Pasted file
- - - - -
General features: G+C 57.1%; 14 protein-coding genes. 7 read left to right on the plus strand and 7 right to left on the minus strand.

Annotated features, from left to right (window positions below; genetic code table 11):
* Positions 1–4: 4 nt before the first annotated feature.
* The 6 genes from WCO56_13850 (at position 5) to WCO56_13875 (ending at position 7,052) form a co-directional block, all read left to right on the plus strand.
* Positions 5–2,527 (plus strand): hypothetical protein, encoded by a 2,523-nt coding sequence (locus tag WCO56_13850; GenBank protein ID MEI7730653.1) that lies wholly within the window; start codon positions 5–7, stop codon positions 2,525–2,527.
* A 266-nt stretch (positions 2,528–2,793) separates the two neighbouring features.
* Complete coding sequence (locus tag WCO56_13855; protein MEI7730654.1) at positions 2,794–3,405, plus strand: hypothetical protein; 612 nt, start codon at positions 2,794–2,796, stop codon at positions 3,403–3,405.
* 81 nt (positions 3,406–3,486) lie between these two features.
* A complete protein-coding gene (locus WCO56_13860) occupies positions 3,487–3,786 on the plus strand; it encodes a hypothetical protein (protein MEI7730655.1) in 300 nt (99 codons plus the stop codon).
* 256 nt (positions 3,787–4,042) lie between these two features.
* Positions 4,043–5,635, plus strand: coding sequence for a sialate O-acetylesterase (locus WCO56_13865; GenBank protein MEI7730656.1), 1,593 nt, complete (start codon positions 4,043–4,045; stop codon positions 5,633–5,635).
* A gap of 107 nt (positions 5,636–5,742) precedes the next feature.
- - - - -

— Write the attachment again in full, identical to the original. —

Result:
General features: G+C 57.1%; 14 protein-coding genes. 7 read left to right on the plus strand and 7 right to left on the minus strand.

Annotated features, from left to right (window positions below; genetic code table 11):
* Positions 1–4: 4 nt before the first annotated feature.
* The 6 genes from WCO56_13850 (at position 5) to WCO56_13875 (ending at position 7,052) form a co-directional block, all read left to right on the plus strand.
* Positions 5–2,527 (plus strand): hypothetical protein, encoded by a 2,523-nt coding sequence (locus tag WCO56_13850; GenBank protein ID MEI7730653.1) that lies wholly within the window; start codon positions 5–7, stop codon positions 2,525–2,527.
* A 266-nt stretch (positions 2,528–2,793) separates the two neighbouring features.
* Complete coding sequence (locus tag WCO56_13855; protein MEI7730654.1) at positions 2,794–3,405, plus strand: hypothetical protein; 612 nt, start codon at positions 2,794–2,796, stop codon at positions 3,403–3,405.
* 81 nt (positions 3,406–3,486) lie between these two features.
* A complete protein-coding gene (locus WCO56_13860) occupies positions 3,487–3,786 on the plus strand; it encodes a hypothetical protein (protein MEI7730655.1) in 300 nt (99 codons plus the stop codon).
* 256 nt (positions 3,787–4,042) lie between these two features.
* Positions 4,043–5,635, plus strand: coding sequence for a sialate O-acetylesterase (locus WCO56_13865; GenBank protein MEI7730656.1), 1,593 nt, complete (start codon positions 4,043–4,045; stop codon positions 5,633–5,635).
* A gap of 107 nt (positions 5,636–5,742) precedes the next feature.